Why Is Your Employer Branding Important?

If you take care of your employees, your employees will take care of you (and your company). It seems straightforward, but there’s more to it than ‘taking care’ – your company is brand to more than just your customers, it’s also a brand for your employees. Here MVF Chief People Officer, Andrea Pattico explains the importance of employer branding.

If I asked you about your company’s brand, no doubt you’d be able to give a fantastic speech about the incredible value you offer to your customers. But what if I asked you about your company’s employer brand?

What is an Employer Brand?

An employer brand is your company’s reputation as an employer, and your value proposition to your employees. It’s how new candidates will decide whether they want a job with you or your competitor, and it’s your first chance to tell future employees what to expect from your business.

Whether you have a well-crafted employer brand or not, you can be sure that your employees are talking about your business to their friends, family and peers.

As the Chief People Officer at one of the UK’s best companies to work for (MVF has made the top ten of the prestigious Sunday Times list the past three years in a row) I can genuinely say that our team members are THE best advocates of our brand to prospective candidates. In fact, employee referrals make up one of the top three sources of quality candidates for our company.

This is because our team members provide a perspective on MVF that is authentic, honest and well told; three things that all brands (but especially employer brands) should be.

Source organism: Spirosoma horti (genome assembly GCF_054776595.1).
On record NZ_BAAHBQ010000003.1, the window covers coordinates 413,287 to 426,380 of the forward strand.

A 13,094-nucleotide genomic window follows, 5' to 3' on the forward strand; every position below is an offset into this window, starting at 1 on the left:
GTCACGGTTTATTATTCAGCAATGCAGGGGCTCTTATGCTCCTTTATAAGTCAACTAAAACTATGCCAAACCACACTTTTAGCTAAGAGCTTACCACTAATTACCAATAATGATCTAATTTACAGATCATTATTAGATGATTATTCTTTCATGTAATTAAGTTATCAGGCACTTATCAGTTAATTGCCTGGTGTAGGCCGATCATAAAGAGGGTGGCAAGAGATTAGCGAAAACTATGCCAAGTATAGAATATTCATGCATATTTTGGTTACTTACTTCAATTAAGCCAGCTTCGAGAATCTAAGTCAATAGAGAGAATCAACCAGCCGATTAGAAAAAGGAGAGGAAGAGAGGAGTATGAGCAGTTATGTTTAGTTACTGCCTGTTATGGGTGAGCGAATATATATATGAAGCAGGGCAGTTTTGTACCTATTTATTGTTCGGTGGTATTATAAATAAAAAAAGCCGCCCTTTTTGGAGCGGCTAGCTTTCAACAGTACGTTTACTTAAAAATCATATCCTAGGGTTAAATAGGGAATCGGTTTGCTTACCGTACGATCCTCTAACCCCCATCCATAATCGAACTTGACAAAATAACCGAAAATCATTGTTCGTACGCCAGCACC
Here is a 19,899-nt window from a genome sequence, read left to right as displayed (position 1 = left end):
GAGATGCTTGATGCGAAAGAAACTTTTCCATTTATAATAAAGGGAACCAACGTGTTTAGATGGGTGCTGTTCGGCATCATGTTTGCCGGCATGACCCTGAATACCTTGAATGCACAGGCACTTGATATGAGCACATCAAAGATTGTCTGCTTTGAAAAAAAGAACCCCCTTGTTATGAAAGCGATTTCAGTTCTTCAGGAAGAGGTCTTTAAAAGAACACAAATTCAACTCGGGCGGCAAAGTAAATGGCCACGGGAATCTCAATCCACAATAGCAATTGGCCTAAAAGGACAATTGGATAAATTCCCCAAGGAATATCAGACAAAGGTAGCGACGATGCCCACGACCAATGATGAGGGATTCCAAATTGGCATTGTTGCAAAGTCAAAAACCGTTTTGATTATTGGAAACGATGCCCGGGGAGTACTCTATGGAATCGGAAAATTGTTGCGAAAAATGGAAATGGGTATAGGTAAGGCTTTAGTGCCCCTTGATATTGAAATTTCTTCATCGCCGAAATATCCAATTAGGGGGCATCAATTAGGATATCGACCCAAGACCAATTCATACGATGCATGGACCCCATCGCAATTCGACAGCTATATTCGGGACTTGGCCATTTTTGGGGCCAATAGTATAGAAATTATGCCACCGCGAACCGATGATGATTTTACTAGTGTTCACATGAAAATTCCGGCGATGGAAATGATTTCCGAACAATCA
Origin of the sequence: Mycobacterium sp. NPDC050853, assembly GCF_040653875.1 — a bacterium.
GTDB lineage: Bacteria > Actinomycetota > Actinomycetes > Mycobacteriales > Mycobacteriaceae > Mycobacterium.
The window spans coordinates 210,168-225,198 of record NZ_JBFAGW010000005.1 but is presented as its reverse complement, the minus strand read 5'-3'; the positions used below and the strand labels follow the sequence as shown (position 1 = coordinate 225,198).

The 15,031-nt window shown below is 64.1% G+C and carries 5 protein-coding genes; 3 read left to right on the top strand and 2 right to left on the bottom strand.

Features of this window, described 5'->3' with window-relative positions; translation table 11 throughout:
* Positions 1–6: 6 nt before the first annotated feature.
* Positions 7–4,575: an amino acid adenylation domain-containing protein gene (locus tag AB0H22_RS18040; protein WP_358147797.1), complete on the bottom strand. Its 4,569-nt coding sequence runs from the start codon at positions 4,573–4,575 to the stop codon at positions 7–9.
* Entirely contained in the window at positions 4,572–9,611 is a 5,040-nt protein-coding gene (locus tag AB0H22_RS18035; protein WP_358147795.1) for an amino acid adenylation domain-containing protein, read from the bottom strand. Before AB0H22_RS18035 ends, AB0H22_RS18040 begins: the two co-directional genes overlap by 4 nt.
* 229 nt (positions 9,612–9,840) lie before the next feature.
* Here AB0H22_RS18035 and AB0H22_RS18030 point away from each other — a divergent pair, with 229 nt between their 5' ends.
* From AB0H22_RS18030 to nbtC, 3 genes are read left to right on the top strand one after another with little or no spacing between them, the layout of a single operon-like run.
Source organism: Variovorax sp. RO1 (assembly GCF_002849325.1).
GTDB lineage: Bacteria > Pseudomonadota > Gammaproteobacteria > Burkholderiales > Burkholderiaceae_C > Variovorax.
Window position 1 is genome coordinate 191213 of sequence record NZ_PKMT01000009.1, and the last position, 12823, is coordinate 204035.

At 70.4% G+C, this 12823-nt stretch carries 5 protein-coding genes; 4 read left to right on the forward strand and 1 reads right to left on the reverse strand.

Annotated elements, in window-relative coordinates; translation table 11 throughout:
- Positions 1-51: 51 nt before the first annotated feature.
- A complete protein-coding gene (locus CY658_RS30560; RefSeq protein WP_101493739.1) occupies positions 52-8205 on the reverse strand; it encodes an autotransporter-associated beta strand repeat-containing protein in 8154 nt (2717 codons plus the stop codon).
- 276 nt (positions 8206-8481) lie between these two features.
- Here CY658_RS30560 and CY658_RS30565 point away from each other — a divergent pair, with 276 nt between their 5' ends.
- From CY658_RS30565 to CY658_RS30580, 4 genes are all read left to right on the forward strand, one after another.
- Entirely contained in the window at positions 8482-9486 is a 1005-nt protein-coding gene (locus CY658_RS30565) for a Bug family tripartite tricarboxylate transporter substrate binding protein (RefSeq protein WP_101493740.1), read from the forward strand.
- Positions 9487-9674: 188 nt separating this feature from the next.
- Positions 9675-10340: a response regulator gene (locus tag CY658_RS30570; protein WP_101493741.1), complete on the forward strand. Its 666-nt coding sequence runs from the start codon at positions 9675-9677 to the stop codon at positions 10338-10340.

The point where your employees become advocates is where their authentic, honest and well told story reflects a compelling, positive employee experience of a business they are proud to work for.

The Importance of Employer Brand Advocates

There are so many digital resources for candidates to find out about a company, from Facebook to Instagram, LinkedIn to Glassdoor. But the really important ‘social media’ is still word of mouth, and the face to face conversations that happen when employees are not at work or within earshot of their colleagues.

For MVF, our employee Net Promoter Score score and quarterly engagement survey results tells us that we are doing well in creating a workplace that people are genuinely proud to recommend to others; somewhere people want to come and work, collaborate, be productive and have a great career. It also tells us where we are going wrong, which gives us the opportunity to address any issues quickly.

You’ll never know if your employees are truly advocates until you ask them, and give them an opportunity to tell you (anonymously) what they really think.

Turning Employees into Advocates

Having employees as advocates for your business is certainly an admirable ambition, but the truth is, advocacy is the outcome of doing the right things by your employees.

Here are some of the basic principles of creating a positive employee experience.

  1. Listen and Act

Earn trust by creating an environment where employees’ voices are heard, then listen, respond and act. Appreciate that your employees have opinions and don’t be afraid hear what they think.

A survey is just one way to gather information, but do whatever suits your culture, your size and your budget. If you are not currently canvassing your team members for their thoughts and opinions to identify advocates and detractors, or to just obtain regular feedback, start now!

  1. People Aren’t Machines

In one of our development programmes, we remind employees about the power of gratitude and saying thank you when things are going well. Last week, one of our team members came and handed me a token of gratitude. There were some special words written on the token that for me, summed up how employees become advocates: You treat people as people, not machines.

People have feelings, families, good days, bad days – lives! They know if an employer genuinely cares. Work as hard as you can to personalise their experience and adapt to different learning styles, working styles and personalities. One size does not fit all!

  1. Make Work Fun

Everyone wants to work in an enjoyable workplace, but fun doesn’t necessarily mean easy for most people.

Help employees to learn, stretch and succeed. When they do well, they tell others, who may want to be working for a company that can help them do the same.

Finally and perhaps most importantly, treat everyone with respect. It still goes a long way!

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